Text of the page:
Query: Smith

Seeking info./connections re: Green Russell Smith b. 1844 GA, and his wife, Mollie E. (Brown) and family. They were in Mineola and Golden, Wood County, TX beginning about 1870. Green was a County Commissioner and lived in the Bellefonte Community. His daughters married into the Davenport, Wood, Russell, & Bullard families.

This query was originally posted on the Wood County (TX) Genealogy research page on Facebook. You can reply there or here as a comment below.


“Family History When the Power Is Out”

By Ancestry Weekly Discovery 29 July 2011
Editor: Juliana Smith

While my job is to share my experience in family history with you through this newsletter, I’ve learned much from you over the years as well. So to continue this newsletter in the spirit of sharing experiences, here are a few more tips that you sent in.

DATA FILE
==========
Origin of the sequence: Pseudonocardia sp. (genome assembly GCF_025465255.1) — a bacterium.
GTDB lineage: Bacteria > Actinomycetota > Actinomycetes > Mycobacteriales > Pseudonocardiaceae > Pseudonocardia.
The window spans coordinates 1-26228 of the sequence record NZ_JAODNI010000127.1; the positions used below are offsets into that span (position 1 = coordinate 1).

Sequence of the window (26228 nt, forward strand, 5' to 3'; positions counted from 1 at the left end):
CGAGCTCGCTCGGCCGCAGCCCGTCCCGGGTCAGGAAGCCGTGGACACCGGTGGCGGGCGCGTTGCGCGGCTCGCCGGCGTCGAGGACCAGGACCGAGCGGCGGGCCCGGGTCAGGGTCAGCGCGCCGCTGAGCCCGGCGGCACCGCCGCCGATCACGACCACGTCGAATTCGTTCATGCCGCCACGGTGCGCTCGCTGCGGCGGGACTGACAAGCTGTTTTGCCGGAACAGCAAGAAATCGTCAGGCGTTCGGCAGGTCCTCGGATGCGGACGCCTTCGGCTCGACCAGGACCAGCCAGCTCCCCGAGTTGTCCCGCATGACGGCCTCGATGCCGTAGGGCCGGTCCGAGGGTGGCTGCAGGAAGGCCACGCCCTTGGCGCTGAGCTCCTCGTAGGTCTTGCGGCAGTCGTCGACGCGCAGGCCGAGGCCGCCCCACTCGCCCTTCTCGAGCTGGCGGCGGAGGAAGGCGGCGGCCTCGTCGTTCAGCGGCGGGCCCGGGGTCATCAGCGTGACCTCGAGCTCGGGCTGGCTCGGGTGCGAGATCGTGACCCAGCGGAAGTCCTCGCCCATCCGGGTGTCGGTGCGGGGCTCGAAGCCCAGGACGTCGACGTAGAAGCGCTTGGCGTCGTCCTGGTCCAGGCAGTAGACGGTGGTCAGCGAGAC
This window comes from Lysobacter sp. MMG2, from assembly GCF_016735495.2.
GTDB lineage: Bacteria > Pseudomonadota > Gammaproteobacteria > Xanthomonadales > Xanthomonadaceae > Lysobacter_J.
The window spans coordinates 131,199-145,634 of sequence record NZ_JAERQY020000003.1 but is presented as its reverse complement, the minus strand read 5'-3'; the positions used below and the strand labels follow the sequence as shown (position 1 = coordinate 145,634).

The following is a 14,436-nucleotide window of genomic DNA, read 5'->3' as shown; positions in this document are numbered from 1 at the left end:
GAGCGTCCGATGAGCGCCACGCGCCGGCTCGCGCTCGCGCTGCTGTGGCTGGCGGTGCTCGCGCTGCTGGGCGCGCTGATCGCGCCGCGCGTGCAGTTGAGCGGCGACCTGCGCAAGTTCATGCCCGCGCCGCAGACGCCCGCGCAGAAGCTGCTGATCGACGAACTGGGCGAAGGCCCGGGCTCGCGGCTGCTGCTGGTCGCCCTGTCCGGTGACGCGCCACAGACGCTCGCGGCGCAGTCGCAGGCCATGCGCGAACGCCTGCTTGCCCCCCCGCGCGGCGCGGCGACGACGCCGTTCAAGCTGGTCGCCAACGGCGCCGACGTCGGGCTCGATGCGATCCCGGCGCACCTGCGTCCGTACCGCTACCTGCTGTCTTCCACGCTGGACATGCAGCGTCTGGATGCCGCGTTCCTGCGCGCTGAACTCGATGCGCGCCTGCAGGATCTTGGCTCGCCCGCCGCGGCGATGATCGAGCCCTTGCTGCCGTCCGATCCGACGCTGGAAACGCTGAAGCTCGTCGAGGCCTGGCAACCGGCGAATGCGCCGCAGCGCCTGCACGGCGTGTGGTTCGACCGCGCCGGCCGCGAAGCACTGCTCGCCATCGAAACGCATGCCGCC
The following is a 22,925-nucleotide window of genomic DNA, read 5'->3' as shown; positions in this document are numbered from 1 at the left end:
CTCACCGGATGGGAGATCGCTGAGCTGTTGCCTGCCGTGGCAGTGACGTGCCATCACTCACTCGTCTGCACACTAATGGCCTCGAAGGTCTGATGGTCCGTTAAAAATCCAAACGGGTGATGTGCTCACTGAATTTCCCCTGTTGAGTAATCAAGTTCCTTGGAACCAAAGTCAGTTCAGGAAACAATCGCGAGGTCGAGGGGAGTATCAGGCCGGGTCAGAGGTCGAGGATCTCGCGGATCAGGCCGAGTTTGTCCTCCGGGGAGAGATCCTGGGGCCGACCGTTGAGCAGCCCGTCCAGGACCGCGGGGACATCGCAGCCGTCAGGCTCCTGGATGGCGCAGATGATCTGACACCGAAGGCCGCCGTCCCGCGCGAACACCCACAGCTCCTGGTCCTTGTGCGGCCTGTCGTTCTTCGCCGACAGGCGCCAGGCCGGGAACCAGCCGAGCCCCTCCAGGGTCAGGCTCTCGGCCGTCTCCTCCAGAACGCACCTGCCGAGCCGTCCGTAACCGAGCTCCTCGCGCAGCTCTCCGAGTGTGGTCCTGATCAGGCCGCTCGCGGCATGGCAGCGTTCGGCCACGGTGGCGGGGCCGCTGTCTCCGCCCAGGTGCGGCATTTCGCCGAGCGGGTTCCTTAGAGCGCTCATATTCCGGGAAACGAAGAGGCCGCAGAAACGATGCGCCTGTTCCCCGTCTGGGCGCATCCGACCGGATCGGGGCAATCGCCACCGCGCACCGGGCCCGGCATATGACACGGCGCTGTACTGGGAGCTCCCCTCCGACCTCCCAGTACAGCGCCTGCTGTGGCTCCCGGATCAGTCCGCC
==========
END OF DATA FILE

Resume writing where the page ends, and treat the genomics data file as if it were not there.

Family History When the Power Is Out
We have come to depend more and more on our computers for doing genealogy. We get online to find our information. We use our word processors to create timelines, lists, and indexes that capture that information.

But what to do when those severe summer thunderstorms or winter snowfalls deprive us of power? It was during a period of this forced downtime that I was prompted to make a folder in my filing cabinet titled “Projects That Need No Computer” after an outage when I was alone in the house and there was no one to annoy with suggestions of playing Yahtzee or Rummy. When my power goes out, I can pull out the folder and choose from the following tasks:

Filing is always first on the list. I tend to let things stack up when I’m in the middle of a project, so this is the perfect time to file away those items that I’ve printed out.